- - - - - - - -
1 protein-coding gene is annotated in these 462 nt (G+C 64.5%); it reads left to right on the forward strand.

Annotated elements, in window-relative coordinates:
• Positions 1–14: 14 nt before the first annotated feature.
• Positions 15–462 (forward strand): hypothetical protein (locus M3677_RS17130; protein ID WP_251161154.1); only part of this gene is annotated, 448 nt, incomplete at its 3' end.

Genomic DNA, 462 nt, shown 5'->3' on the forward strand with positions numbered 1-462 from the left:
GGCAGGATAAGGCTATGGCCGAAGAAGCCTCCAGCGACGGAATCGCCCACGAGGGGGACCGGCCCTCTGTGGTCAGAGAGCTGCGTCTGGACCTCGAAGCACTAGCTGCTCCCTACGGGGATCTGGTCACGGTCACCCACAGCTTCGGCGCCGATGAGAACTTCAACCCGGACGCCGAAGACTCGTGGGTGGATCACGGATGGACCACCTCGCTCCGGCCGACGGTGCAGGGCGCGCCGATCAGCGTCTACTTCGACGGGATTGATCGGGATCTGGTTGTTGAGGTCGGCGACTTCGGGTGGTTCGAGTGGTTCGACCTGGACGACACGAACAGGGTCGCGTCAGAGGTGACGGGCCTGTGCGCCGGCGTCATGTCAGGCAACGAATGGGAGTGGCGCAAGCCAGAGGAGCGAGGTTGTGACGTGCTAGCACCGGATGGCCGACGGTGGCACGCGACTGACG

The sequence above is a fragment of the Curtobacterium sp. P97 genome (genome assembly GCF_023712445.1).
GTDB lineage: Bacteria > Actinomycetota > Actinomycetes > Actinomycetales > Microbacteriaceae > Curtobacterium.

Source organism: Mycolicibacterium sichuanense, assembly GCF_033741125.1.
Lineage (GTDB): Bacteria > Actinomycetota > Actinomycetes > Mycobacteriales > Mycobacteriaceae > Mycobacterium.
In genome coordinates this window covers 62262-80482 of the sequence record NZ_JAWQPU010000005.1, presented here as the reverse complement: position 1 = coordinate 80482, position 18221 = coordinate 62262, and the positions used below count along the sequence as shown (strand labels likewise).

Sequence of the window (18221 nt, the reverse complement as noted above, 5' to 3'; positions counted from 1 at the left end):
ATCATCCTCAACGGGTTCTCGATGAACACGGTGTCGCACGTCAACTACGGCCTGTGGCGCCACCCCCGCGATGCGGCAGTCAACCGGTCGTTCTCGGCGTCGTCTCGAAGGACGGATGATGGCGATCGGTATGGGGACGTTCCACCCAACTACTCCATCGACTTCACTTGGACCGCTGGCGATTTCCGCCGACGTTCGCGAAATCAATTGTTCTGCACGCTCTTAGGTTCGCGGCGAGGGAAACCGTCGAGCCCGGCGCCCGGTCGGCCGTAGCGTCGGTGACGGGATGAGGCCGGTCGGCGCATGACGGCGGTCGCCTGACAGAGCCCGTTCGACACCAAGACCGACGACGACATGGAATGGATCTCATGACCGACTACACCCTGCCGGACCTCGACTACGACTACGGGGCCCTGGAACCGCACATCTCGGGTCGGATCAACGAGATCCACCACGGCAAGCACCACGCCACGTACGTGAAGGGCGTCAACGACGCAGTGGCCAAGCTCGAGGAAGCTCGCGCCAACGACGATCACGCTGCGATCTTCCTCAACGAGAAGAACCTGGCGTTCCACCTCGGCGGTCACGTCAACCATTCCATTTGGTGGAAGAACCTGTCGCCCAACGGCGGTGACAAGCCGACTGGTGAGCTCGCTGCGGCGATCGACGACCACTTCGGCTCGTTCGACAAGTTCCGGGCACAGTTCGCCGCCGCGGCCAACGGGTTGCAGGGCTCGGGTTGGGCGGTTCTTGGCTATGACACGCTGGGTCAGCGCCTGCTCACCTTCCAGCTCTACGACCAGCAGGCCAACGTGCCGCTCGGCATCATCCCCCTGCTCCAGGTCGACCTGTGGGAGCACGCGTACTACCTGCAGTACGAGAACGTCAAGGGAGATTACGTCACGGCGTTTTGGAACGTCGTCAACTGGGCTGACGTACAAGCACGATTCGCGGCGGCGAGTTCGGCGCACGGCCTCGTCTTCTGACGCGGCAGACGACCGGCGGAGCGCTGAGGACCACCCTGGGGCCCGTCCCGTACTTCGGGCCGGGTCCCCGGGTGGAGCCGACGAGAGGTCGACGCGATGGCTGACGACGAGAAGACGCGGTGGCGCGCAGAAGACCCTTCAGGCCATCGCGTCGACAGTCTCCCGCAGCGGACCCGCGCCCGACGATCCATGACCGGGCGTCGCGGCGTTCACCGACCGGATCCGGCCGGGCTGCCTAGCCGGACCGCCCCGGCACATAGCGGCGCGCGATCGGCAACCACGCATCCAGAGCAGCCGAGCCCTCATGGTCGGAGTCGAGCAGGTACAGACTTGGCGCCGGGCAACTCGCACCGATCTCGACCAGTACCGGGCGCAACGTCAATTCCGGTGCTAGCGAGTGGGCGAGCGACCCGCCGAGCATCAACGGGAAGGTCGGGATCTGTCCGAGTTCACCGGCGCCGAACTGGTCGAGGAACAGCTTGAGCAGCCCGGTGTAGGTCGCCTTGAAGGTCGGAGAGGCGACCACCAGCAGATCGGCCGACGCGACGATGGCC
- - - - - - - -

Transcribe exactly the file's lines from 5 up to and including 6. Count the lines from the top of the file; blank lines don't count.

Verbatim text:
Genomic DNA, 462 nt, shown 5'->3' on the forward strand with positions numbered 1-462 from the left:
GGCAGGATAAGGCTATGGCCGAAGAAGCCTCCAGCGACGGAATCGCCCACGAGGGGGACCGGCCCTCTGTGGTCAGAGAGCTGCGTCTGGACCTCGAAGCACTAGCTGCTCCCTACGGGGATCTGGTCACGGTCACCCACAGCTTCGGCGCCGATGAGAACTTCAACCCGGACGCCGAAGACTCGTGGGTGGATCACGGATGGACCACCTCGCTCCGGCCGACGGTGCAGGGCGCGCCGATCAGCGTCTACTTCGACGGGATTGATCGGGATCTGGTTGTTGAGGTCGGCGACTTCGGGTGGTTCGAGTGGTTCGACCTGGACGACACGAACAGGGTCGCGTCAGAGGTGACGGGCCTGTGCGCCGGCGTCATGTCAGGCAACGAATGGGAGTGGCGCAAGCCAGAGGAGCGAGGTTGTGACGTGCTAGCACCGGATGGCCGACGGTGGCACGCGACTGACG